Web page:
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1

With the help from the comments this now makes sense. \begin{equation} \int \delta(E^2-p^2-m^2)dE \end{equation} With $$E_p^2-p^2-m^2=0$$ Use substitutions \begin{equation} f(E)=E^2-p^2-m^2\quad df=2EdE \end{equation} \begin{equation} \int \delta(f)\frac{df}{2E(f)}=\frac{1}{2E_p} \end{equation} $E(f)$ is easily found by inverting $f$ Thanks!


1

Clearly $a$ has the same dimension of $x$ (see the argument of root or of $\sin^{-1}$) so the left member is dimensionless (ratio between dimension of x: remember that differential dx count in dimensional calculus!), and the second member too has to be dimensionless: so n=0.


1

Integration is finding the area under a curve that isn't necessarily straight. If you have a velocity time graph and find the area under it, this gives you the distance travailed. If you have a acceleration-time graph the area under it is the change in velocity. There are several techniques to integration, which I will not go into here. As mentioned in the ...


2

1) On integrating dt on the RHS we get a +c(constant of integration) but why is there no +c on the LHS while integrating dv? If we start with: $$ dv = adt $$ and integrate both sides then we can indeed have a constant of integration on both sides: $$ v + C_1 = at + C_2 $$ but we can just subtract $C_1$ from both sides to get: $$ v = at + (C_2 - C_1) = ...


0

In the first step ( $\int dv=a\int dt$), we get $v+c_1=a(t+c_2)$. and therefore $v=at+(ac_2-c_1)$. The term $ac_2-c_1$ is constant (because $a$ ,here, is constant). Instead of tediously writing the integration constants for every step, we can write one at the ending, since the last constant ($c$, in this case) absorbs all the other constants which have ...


2

Use fig 13.2 of [2] as reference. Taking the example Qmechanic uses, the idea is that $I(\omega) = \int_{\zeta_a}^{\zeta_b}\frac{Z(\omega)}{\zeta - \xi(\omega)} d\zeta$ $I(\omega)$ needs to be analytically continued from $\omega_1 \rightarrow \omega_2$. The pole of the integrand travels from $\zeta = \xi(\omega_1) \rightarrow \zeta = \xi(\omega_2)$ in ...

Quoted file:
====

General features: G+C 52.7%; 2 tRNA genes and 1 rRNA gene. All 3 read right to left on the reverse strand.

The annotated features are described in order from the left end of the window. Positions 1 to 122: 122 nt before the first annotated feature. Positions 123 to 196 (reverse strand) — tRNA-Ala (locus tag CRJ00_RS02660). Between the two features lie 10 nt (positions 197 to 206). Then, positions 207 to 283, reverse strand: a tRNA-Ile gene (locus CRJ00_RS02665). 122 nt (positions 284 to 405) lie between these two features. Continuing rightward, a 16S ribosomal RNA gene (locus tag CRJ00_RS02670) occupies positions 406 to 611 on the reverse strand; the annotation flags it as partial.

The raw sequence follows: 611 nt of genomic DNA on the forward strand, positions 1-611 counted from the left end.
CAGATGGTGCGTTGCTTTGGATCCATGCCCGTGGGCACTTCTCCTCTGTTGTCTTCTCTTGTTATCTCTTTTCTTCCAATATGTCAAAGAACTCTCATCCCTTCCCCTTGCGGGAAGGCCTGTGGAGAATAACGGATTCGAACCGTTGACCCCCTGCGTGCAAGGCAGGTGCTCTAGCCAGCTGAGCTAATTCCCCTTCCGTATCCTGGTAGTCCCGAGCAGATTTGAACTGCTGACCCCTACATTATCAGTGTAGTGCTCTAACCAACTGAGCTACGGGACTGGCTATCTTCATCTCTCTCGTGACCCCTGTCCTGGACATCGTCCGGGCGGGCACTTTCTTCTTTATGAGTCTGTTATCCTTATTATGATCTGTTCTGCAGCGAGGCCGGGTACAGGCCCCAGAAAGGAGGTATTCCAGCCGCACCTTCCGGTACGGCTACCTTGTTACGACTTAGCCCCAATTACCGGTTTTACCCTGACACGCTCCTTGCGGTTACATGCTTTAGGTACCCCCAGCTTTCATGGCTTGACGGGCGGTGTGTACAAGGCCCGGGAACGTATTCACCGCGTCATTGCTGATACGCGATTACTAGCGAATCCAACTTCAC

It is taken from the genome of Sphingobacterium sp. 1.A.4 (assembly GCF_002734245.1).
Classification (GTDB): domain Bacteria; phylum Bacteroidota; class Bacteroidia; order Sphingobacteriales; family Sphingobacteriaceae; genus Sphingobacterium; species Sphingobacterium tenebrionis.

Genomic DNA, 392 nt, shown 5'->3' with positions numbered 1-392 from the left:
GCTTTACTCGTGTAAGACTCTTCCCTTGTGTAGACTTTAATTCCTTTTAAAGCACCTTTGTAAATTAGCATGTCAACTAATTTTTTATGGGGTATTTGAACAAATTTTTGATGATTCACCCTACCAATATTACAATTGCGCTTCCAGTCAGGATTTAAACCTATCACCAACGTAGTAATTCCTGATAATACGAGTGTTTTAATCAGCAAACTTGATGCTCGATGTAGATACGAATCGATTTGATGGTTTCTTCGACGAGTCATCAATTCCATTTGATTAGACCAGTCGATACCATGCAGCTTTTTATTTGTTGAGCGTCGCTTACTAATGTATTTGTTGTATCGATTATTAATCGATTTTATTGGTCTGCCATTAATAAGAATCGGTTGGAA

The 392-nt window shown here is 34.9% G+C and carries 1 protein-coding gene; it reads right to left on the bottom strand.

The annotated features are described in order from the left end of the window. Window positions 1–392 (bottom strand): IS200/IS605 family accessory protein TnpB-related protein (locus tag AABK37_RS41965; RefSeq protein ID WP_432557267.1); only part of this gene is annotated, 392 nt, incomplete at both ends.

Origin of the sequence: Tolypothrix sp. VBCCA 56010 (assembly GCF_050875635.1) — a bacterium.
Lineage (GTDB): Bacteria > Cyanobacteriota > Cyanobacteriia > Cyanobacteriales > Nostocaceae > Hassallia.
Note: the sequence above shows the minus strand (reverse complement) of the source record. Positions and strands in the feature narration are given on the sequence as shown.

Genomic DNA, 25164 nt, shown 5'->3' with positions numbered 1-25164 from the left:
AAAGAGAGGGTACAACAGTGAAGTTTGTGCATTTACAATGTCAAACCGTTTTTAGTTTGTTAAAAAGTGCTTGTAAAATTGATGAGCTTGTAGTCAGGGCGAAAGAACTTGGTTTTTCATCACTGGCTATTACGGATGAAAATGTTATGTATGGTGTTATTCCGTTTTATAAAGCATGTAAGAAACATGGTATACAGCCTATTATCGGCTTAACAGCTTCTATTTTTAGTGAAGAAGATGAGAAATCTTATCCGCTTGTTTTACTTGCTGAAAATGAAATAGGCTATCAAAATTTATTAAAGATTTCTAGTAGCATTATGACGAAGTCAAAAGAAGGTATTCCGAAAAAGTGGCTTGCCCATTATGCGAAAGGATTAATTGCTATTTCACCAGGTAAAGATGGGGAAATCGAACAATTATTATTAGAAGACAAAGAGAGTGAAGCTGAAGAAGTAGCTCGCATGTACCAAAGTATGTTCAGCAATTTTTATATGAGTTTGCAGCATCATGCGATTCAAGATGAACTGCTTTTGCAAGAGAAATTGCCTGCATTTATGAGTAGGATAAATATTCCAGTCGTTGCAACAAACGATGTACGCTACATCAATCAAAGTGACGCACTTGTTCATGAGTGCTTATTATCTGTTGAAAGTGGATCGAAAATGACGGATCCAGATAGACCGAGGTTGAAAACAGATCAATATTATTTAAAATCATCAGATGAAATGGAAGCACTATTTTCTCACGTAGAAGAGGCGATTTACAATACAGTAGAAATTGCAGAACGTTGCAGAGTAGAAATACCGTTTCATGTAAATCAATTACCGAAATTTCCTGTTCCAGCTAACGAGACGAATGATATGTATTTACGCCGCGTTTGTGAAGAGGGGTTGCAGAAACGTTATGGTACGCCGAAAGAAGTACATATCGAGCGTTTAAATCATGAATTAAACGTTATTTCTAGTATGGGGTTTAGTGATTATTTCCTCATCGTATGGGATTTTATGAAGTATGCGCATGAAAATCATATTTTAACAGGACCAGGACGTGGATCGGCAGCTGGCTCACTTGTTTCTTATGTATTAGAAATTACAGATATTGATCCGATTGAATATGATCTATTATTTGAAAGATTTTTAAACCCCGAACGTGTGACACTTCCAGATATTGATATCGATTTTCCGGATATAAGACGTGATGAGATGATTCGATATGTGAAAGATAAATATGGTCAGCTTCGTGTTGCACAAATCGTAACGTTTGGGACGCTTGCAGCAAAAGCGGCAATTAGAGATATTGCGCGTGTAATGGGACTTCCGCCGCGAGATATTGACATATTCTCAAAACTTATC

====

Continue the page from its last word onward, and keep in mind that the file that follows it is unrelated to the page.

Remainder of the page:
1

I) Let there be given a meromorphic function $\zeta \mapsto F_{w}(\zeta)$ in the $\zeta$-plane with a single (not necessarily simple) pole at the position $\zeta=\xi(w)$, where $\xi$ is a holomorphic function, and $w\in \mathbb{C} $ is an external parameter. Ref. 1 is considering the contour integral $$\tag{A}I_{\Gamma,w} ~=~ \int_{\Gamma} \! d\zeta ...


0

In general, you will run into some problems with "functions" like this one. Consider, for example, U(0), which is $$ U(0)=\frac{1}{(2\pi)^3}\int d^3 p e^{i\vec p \cdot \vec {\Delta x}} $$ $$ =\delta(\vec {\Delta x}) $$ I.e., a three dimension "delta function". This is not really a "function" in the conventional sense, but rather a "functional". So, okay, ...


2

Knowing only "jerk" (third derivative of position), you cannot determine the distance traveled. To get distance traveled (or equivalently, position as a function of time) from jerk, you need to integrate three times. Each integration produces a constant of integration representing an initial value; your final equation looks something like this: $$p(t) = ...


6

Integrate the jerk 3 times then using starting conditions to work out the integration constants.


1

Your integration by parts is incorrect. You are integrating over space, so you can only move the spacial derivative rather than time derivative onto the $\psi^*$ factor. Or put another way, what you are calling the boundary term and throwing away is actually the expression you started with. You are replacing ...



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